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15 most powerful OpenStack companies

Brandon Butler | May 20, 2014
OpenStack at its core is an open source project - it's free code. But what makes OpenStack come alive are the vendors that have contributed to make that raw code and then turned it into a product businesses can use.

Company: VMware

Why they're important: VMware and OpenStack? VMware has what could be viewed as somewhat of a love/hate relationship with OpenStack. Fundamentally, OpenStack can be seen as a threat to VMware, as an open source alternative to VMware's products for building and managing clouds. OpenStack is basically a free version of software that accomplishes the same thing that VMware's software does. VMware says that it wants customers to be able to manage their OpenStack clouds using VMware's tools, including its ESX hypervisor. On the networking front, the company's acquisition of Nicira two years ago automatically launched VMware into being a major OpenStack company. This is an evolving relationship that VMware is treading lightly on.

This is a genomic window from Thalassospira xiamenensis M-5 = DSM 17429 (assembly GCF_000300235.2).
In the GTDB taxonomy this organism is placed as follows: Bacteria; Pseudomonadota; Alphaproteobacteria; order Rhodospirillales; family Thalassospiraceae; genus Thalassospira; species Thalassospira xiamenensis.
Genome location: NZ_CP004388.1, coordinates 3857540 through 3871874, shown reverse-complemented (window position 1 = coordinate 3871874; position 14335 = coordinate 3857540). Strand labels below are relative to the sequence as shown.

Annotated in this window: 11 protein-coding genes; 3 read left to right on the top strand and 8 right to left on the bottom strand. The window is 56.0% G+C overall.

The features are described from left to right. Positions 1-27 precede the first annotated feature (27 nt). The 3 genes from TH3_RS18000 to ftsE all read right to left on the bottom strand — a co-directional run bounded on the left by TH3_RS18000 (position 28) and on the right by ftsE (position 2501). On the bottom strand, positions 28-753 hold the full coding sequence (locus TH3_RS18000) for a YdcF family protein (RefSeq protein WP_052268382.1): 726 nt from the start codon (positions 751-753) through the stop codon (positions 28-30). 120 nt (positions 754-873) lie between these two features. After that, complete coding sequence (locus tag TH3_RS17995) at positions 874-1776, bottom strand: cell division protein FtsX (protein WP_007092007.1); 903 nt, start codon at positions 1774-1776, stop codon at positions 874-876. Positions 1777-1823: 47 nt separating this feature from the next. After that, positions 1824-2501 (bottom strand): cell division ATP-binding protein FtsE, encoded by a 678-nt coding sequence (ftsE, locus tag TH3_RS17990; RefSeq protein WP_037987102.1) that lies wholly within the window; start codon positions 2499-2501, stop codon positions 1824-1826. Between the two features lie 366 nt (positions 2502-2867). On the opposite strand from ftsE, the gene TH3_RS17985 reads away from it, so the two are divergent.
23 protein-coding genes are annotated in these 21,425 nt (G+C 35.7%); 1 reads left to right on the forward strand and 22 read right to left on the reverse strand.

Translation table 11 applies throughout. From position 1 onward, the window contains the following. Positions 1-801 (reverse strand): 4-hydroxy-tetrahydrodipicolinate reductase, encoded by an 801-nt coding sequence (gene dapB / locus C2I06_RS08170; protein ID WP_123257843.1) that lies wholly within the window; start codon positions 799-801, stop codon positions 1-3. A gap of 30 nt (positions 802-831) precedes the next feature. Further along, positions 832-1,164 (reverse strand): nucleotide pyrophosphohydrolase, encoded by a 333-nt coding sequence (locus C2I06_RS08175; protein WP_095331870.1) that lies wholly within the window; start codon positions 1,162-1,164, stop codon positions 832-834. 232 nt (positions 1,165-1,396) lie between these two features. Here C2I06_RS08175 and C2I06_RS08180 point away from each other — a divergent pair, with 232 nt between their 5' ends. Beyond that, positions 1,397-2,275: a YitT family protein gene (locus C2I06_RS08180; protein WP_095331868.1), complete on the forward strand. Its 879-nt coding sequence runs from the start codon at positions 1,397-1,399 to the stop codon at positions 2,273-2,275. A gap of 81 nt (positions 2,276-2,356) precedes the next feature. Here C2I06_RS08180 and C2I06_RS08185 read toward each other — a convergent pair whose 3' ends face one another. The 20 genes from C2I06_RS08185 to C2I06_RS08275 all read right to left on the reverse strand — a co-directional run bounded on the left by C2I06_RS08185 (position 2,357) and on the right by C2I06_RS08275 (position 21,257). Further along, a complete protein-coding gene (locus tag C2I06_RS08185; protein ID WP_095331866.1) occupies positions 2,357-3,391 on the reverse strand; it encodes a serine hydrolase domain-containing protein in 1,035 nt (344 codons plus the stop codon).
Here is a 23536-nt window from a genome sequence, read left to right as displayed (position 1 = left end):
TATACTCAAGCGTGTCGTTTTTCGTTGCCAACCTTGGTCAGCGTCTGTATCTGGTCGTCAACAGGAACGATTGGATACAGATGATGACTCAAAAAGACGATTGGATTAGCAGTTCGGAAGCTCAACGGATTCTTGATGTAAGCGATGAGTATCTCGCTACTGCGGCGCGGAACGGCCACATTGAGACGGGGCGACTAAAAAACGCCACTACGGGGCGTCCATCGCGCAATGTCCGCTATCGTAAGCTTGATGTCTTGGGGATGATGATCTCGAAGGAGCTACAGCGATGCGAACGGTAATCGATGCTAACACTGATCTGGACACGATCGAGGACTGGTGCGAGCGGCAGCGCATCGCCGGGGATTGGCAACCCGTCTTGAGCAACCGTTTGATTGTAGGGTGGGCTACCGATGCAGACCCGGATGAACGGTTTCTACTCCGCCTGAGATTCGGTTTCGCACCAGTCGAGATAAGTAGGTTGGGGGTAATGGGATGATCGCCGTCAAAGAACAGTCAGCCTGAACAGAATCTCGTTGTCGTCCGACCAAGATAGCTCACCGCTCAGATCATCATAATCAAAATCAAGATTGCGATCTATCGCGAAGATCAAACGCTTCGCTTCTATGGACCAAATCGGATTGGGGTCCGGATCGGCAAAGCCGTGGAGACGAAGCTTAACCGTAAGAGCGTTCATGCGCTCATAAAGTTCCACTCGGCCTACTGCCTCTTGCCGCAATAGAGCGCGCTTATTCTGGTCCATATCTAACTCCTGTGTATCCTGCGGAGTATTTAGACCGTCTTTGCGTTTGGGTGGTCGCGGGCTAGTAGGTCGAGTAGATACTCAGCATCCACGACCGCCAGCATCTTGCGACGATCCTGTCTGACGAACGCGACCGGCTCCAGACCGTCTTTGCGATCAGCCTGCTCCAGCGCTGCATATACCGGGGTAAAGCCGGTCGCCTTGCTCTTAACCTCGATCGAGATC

Company: Metacloud

Why they're important: Metacloud is yet another pure-play OpenStack company that has built a service on top of OpenStack. Unlike Mirantis, Piston or Cloudscaling though, Metacloud has taken an approach where the company sells managed private clouds based on OpenStack. That means that the hardware Metacloud provides customers sits on their own premises behind their own firewall, but is fully managed by Metacloud. It's a convenience of a hosted solution with the peace of mind of an on-premises private cloud. And it's powered by OpenStack.

The end users

Why they're important: At the end of the day there can be lots of vendors selling OpenStack. But if OpenStack really catches on, it will be because there are end users - not vendors - who have adopted it.

There are a variety of other companies that are important to the OpenStack ecosystem because they are some of the projects' earliest production deployments of the software. Organizations like CERN, the European scientific group, are one of the first major deployments of OpenStack. Officials with the organization are now leading up an end user committee associated with the OpenStack board of directors. Other companies like Yahoo, Ericsson, AT&T, the GAP, PayPal/EBay and Comcast have all spoken about their use of OpenStack. For the open source project to really break into the enterprise, more stories from end users like these will help to convince the Fortune 2000 companies of the world that OpenStack is ready for them to use.

 

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